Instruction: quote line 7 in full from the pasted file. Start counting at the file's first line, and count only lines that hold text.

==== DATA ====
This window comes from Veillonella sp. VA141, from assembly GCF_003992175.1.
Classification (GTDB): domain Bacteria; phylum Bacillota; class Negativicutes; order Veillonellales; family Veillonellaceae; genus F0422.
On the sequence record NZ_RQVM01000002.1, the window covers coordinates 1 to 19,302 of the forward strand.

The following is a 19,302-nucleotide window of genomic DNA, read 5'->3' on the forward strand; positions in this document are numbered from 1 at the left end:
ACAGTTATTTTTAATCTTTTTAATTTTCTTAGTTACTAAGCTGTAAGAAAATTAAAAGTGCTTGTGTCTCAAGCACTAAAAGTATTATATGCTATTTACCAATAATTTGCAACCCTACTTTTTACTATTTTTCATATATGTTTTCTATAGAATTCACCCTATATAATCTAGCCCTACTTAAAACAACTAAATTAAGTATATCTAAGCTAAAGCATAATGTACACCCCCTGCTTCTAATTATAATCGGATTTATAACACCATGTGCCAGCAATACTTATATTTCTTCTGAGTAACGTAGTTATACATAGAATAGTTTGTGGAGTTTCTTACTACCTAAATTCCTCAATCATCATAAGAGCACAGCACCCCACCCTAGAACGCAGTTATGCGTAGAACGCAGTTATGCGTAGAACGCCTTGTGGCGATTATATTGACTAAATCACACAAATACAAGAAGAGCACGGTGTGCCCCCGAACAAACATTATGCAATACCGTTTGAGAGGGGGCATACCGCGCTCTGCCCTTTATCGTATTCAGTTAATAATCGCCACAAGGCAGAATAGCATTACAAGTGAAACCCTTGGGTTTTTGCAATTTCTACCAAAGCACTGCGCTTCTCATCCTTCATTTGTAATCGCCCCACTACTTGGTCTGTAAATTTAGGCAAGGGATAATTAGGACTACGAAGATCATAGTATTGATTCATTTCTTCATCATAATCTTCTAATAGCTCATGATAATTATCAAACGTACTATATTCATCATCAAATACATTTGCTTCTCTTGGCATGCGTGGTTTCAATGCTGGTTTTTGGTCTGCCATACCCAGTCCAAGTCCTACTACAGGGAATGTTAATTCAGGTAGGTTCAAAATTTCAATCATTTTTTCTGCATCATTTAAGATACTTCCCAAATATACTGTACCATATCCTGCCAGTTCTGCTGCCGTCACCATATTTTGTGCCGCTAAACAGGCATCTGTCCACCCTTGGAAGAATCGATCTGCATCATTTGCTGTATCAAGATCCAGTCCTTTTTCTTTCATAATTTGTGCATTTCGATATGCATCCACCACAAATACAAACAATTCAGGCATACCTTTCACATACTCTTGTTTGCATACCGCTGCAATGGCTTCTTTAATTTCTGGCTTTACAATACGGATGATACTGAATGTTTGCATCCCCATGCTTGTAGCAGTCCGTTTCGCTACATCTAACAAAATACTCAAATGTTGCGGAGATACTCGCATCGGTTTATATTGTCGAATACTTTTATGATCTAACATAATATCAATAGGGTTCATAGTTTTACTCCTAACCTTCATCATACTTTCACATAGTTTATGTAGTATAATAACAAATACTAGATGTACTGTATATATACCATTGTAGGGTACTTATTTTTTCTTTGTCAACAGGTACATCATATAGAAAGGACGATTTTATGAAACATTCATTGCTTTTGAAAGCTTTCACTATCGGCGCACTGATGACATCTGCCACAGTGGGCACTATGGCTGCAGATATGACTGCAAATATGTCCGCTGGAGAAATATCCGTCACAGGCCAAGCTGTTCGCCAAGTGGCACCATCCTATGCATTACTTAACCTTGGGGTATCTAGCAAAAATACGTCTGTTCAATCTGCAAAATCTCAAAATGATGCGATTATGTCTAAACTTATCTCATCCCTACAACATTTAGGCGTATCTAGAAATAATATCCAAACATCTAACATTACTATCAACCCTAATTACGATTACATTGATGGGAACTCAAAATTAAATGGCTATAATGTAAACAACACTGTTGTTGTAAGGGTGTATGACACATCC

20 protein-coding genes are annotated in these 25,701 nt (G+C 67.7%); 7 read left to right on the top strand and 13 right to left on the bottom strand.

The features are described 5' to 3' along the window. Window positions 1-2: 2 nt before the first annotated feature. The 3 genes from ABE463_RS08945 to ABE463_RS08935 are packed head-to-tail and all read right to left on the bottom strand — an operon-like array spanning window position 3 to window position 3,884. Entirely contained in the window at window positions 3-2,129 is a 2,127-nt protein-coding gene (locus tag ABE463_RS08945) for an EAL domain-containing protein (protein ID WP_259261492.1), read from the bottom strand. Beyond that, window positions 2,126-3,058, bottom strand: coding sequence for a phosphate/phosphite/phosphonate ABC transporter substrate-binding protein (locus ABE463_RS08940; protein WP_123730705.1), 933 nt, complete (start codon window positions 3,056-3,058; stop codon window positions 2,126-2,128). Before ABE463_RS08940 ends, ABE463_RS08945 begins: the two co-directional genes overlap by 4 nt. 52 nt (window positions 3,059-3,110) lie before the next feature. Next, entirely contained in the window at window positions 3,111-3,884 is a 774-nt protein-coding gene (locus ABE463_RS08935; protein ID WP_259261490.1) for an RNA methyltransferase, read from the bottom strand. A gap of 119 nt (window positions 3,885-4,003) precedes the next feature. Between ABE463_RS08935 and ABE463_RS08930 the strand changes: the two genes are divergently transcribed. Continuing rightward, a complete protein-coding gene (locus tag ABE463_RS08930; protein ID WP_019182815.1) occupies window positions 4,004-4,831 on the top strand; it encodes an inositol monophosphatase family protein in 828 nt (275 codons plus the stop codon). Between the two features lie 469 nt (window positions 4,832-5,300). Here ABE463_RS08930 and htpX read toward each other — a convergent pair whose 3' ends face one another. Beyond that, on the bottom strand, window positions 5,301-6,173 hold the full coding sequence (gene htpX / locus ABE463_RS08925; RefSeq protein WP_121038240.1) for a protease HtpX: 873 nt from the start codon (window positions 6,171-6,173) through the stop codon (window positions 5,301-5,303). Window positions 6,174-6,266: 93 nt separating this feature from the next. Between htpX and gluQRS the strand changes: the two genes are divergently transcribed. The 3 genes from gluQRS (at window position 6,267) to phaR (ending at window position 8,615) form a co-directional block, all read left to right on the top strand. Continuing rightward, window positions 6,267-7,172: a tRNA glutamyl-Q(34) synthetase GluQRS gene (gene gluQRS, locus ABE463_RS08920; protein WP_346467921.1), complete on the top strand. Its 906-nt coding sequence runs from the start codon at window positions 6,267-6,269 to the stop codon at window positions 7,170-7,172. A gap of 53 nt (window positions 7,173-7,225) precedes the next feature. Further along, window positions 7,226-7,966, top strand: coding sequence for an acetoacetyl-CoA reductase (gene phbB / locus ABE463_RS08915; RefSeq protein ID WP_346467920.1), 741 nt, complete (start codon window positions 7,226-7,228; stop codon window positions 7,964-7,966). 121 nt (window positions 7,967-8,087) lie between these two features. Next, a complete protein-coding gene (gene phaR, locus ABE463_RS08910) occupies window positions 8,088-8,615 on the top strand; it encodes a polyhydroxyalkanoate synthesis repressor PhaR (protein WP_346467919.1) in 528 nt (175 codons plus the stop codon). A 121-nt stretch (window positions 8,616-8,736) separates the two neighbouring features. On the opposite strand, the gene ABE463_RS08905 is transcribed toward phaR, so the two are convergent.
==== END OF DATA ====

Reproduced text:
The features are described 5' to 3' along the window. Window positions 1-2: 2 nt before the first annotated feature. The 3 genes from ABE463_RS08945 to ABE463_RS08935 are packed head-to-tail and all read right to left on the bottom strand — an operon-like array spanning window position 3 to window position 3,884. Entirely contained in the window at window positions 3-2,129 is a 2,127-nt protein-coding gene (locus tag ABE463_RS08945) for an EAL domain-containing protein (protein ID WP_259261492.1), read from the bottom strand. Beyond that, window positions 2,126-3,058, bottom strand: coding sequence for a phosphate/phosphite/phosphonate ABC transporter substrate-binding protein (locus ABE463_RS08940; protein WP_123730705.1), 933 nt, complete (start codon window positions 3,056-3,058; stop codon window positions 2,126-2,128). Before ABE463_RS08940 ends, ABE463_RS08945 begins: the two co-directional genes overlap by 4 nt. 52 nt (window positions 3,059-3,110) lie before the next feature. Next, entirely contained in the window at window positions 3,111-3,884 is a 774-nt protein-coding gene (locus ABE463_RS08935; protein ID WP_259261490.1) for an RNA methyltransferase, read from the bottom strand. A gap of 119 nt (window positions 3,885-4,003) precedes the next feature. Between ABE463_RS08935 and ABE463_RS08930 the strand changes: the two genes are divergently transcribed. Continuing rightward, a complete protein-coding gene (locus tag ABE463_RS08930; protein ID WP_019182815.1) occupies window positions 4,004-4,831 on the top strand; it encodes an inositol monophosphatase family protein in 828 nt (275 codons plus the stop codon). Between the two features lie 469 nt (window positions 4,832-5,300). Here ABE463_RS08930 and htpX read toward each other — a convergent pair whose 3' ends face one another. Beyond that, on the bottom strand, window positions 5,301-6,173 hold the full coding sequence (gene htpX / locus ABE463_RS08925; RefSeq protein WP_121038240.1) for a protease HtpX: 873 nt from the start codon (window positions 6,171-6,173) through the stop codon (window positions 5,301-5,303). Window positions 6,174-6,266: 93 nt separating this feature from the next. Between htpX and gluQRS the strand changes: the two genes are divergently transcribed. The 3 genes from gluQRS (at window position 6,267) to phaR (ending at window position 8,615) form a co-directional block, all read left to right on the top strand. Continuing rightward, window positions 6,267-7,172: a tRNA glutamyl-Q(34) synthetase GluQRS gene (gene gluQRS, locus ABE463_RS08920; protein WP_346467921.1), complete on the top strand. Its 906-nt coding sequence runs from the start codon at window positions 6,267-6,269 to the stop codon at window positions 7,170-7,172. A gap of 53 nt (window positions 7,173-7,225) precedes the next feature. Further along, window positions 7,226-7,966, top strand: coding sequence for an acetoacetyl-CoA reductase (gene phbB / locus ABE463_RS08915; RefSeq protein ID WP_346467920.1), 741 nt, complete (start codon window positions 7,226-7,228; stop codon window positions 7,964-7,966). 121 nt (window positions 7,967-8,087) lie between these two features. Next, a complete protein-coding gene (gene phaR, locus ABE463_RS08910) occupies window positions 8,088-8,615 on the top strand; it encodes a polyhydroxyalkanoate synthesis repressor PhaR (protein WP_346467919.1) in 528 nt (175 codons plus the stop codon). A 121-nt stretch (window positions 8,616-8,736) separates the two neighbouring features. On the opposite strand, the gene ABE463_RS08905 is transcribed toward phaR, so the two are convergent.